BUSINESS-TO-BUSINESS: The business of selects

May 01, 2000 9:30 PM  By

The list selections many b-to-b renters are looking for

Unlike consumer catalogers, business-to-business mailers are often looking beyond recency, frequency, and monetary (RFM) data when prospecting. Size of company, job titles, and other specifics can help businesses identify potential buyers.

For instance, when evaluating doctors’ lists, medical displays cataloger Anatomical Chart Co. concentrates on selects such as size of medical practice and specialty because “we’ve had success with three-doctor offices and with cardiologists,” says Julia Stock, the Skokie, IL-based company’s vice president of sales and marketing. Likewise, marketers that rent Anatomical Chart’s list also want to select by medical specialty, though they tend to ask for frequency first, Stock says. “They don’t want just names – they want buyers.”

At Calgary-based graphic images cataloger Eyewire, circulation analyst Rupa Sandhu says he looks for frequency, title or job function, and company size, as well as more specific selects when renting lists. “We look for Macintosh computer users, because most designers tend to gravitate toward Macs.” Sandhu also looks for Internet buyers, who he feels are more technically adept and more likely to be involved with graphic design.

For office supplies cataloger/retailer Staples, nearly all businesses are potential buyers. “But the number of employees plays a significant role, and the number of office workers among those employees is relevant to us,” says vice president of sales and marketing Mike Montalbano. Staples uses titles to identify office workers, and geographic information to select customers within driving distance of Staples’ retail stores.

SIC still rules

For many business catalogers, the ultimate list select is still Standard Industrial Classification (SIC) codes – government-issued numeric descriptions of U.S. businesses. Many companies rely on database firms such Dun & Bradstreet to overlay SIC codes onto their house files, says Brad Raczka, manager of business development for Cahners Business Lists in Des Plaines, IL.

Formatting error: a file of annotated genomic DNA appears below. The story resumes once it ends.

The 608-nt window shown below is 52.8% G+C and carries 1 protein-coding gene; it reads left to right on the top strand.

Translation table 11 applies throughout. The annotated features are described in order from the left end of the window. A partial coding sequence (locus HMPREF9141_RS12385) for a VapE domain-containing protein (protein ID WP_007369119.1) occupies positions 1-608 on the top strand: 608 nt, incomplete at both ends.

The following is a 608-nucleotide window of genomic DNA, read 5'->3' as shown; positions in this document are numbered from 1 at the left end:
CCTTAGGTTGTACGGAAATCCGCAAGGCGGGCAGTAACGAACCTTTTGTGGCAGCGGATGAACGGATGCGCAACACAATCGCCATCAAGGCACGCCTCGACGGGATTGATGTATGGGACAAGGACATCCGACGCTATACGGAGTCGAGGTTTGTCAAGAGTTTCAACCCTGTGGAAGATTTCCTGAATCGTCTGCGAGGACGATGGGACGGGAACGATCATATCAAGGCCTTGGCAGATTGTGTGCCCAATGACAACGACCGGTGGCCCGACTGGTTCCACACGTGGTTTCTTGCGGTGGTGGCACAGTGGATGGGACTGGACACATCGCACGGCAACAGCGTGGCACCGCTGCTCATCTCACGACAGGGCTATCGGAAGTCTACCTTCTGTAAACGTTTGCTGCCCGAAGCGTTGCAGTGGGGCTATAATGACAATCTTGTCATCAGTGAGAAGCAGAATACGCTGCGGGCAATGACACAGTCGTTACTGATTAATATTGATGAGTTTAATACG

But mailers can widen the scope of SIC detail by using the first two or three digits of the four-digit codes, Raczka says. For example, a marketer of microchips could select SIC code 35 (Industrial and Commercial Machinery and Computer Equipment), the narrower SIC code 357 (Computer and Office Equipment) or the even more specific four-digit 3571 (Electronic Computer Manufacturers). But using very specific descriptions can limit the available universe, he says.

In April ’97, the U.S. Census Bureau announced it would replace its Standard Industrial Classification (SIC) codes system with the more specific North American Industry Classification System (NAICS) to include NAFTA trading partners.

Three years later, the Census Bureau is the only significant organization using NAICS codes. List firms, data compilers, and marketers still use SIC codes to describe businesses, and most expect to continue with that system.

So did the government-sponsored initiative to convert to NAICS codes go the way of the metric system here in the States? So it would seem. Although Cahners’ Business Lists may institute NAICS codes in the future, manager of business development Brad Raczka says that for now, no one wants them. “If enough of our customers demanded it, we would implement them. But SIC codes continue to be the benchmark.”